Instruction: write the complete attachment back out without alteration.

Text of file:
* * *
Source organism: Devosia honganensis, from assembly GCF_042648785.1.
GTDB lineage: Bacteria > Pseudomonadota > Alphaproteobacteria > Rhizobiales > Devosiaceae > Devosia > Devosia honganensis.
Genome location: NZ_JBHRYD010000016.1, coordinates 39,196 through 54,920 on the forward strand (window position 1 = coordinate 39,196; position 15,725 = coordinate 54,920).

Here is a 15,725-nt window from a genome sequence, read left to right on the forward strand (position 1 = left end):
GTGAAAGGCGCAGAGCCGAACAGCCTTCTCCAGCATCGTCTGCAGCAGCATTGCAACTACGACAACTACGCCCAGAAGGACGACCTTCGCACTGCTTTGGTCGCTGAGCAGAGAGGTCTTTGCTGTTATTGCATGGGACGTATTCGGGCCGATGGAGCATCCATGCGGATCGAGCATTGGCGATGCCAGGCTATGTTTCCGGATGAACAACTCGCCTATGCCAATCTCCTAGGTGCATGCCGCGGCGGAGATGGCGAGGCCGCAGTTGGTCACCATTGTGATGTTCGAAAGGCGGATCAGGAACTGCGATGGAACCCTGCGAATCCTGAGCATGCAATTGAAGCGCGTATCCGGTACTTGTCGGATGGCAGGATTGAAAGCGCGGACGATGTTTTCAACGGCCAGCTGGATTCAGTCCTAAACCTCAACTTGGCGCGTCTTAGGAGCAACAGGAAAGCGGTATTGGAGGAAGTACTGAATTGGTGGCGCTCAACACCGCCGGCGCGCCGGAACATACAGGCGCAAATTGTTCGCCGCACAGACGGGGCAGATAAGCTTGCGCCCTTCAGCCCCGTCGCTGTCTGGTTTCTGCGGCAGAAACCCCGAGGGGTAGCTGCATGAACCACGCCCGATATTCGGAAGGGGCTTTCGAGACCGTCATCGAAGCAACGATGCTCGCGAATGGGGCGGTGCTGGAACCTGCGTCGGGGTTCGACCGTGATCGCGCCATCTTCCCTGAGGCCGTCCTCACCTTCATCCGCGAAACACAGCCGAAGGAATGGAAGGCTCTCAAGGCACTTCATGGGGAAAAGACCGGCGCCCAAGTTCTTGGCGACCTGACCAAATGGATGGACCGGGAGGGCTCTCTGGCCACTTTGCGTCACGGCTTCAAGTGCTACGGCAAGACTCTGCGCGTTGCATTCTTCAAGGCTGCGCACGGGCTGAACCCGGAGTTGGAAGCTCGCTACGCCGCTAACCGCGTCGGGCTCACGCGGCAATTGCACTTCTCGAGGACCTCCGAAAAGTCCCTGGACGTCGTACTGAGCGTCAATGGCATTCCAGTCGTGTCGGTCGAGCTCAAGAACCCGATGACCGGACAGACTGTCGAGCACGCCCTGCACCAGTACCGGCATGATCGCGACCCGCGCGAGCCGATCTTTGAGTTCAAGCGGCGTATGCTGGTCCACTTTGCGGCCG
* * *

Source organism: Devosia honganensis, from assembly GCF_042648785.1.
GTDB lineage: Bacteria > Pseudomonadota > Alphaproteobacteria > Rhizobiales > Devosiaceae > Devosia > Devosia honganensis.
Genome location: NZ_JBHRYD010000016.1, coordinates 39,196 through 54,920 on the forward strand (window position 1 = coordinate 39,196; position 15,725 = coordinate 54,920).

Here is a 15,725-nt window from a genome sequence, read left to right on the forward strand (position 1 = left end):
GTGAAAGGCGCAGAGCCGAACAGCCTTCTCCAGCATCGTCTGCAGCAGCATTGCAACTACGACAACTACGCCCAGAAGGACGACCTTCGCACTGCTTTGGTCGCTGAGCAGAGAGGTCTTTGCTGTTATTGCATGGGACGTATTCGGGCCGATGGAGCATCCATGCGGATCGAGCATTGGCGATGCCAGGCTATGTTTCCGGATGAACAACTCGCCTATGCCAATCTCCTAGGTGCATGCCGCGGCGGAGATGGCGAGGCCGCAGTTGGTCACCATTGTGATGTTCGAAAGGCGGATCAGGAACTGCGATGGAACCCTGCGAATCCTGAGCATGCAATTGAAGCGCGTATCCGGTACTTGTCGGATGGCAGGATTGAAAGCGCGGACGATGTTTTCAACGGCCAGCTGGATTCAGTCCTAAACCTCAACTTGGCGCGTCTTAGGAGCAACAGGAAAGCGGTATTGGAGGAAGTACTGAATTGGTGGCGCTCAACACCGCCGGCGCGCCGGAACATACAGGCGCAAATTGTTCGCCGCACAGACGGGGCAGATAAGCTTGCGCCCTTCAGCCCCGTCGCTGTCTGGTTTCTGCGGCAGAAACCCCGAGGGGTAGCTGCATGAACCACGCCCGATATTCGGAAGGGGCTTTCGAGACCGTCATCGAAGCAACGATGCTCGCGAATGGGGCGGTGCTGGAACCTGCGTCGGGGTTCGACCGTGATCGCGCCATCTTCCCTGAGGCCGTCCTCACCTTCATCCGCGAAACACAGCCGAAGGAATGGAAGGCTCTCAAGGCACTTCATGGGGAAAAGACCGGCGCCCAAGTTCTTGGCGACCTGACCAAATGGATGGACCGGGAGGGCTCTCTGGCCACTTTGCGTCACGGCTTCAAGTGCTACGGCAAGACTCTGCGCGTTGCATTCTTCAAGGCTGCGCACGGGCTGAACCCGGAGTTGGAAGCTCGCTACGCCGCTAACCGCGTCGGGCTCACGCGGCAATTGCACTTCTCGAGGACCTCCGAAAAGTCCCTGGACGTCGTACTGAGCGTCAATGGCATTCCAGTCGTGTCGGTCGAGCTCAAGAACCCGATGACCGGACAGACTGTCGAGCACGCCCTGCACCAGTACCGGCATGATCGCGACCCGCGCGAGCCGATCTTTGAGTTCAAGCGGCGTATGCTGGTCCACTTTGCGGCCG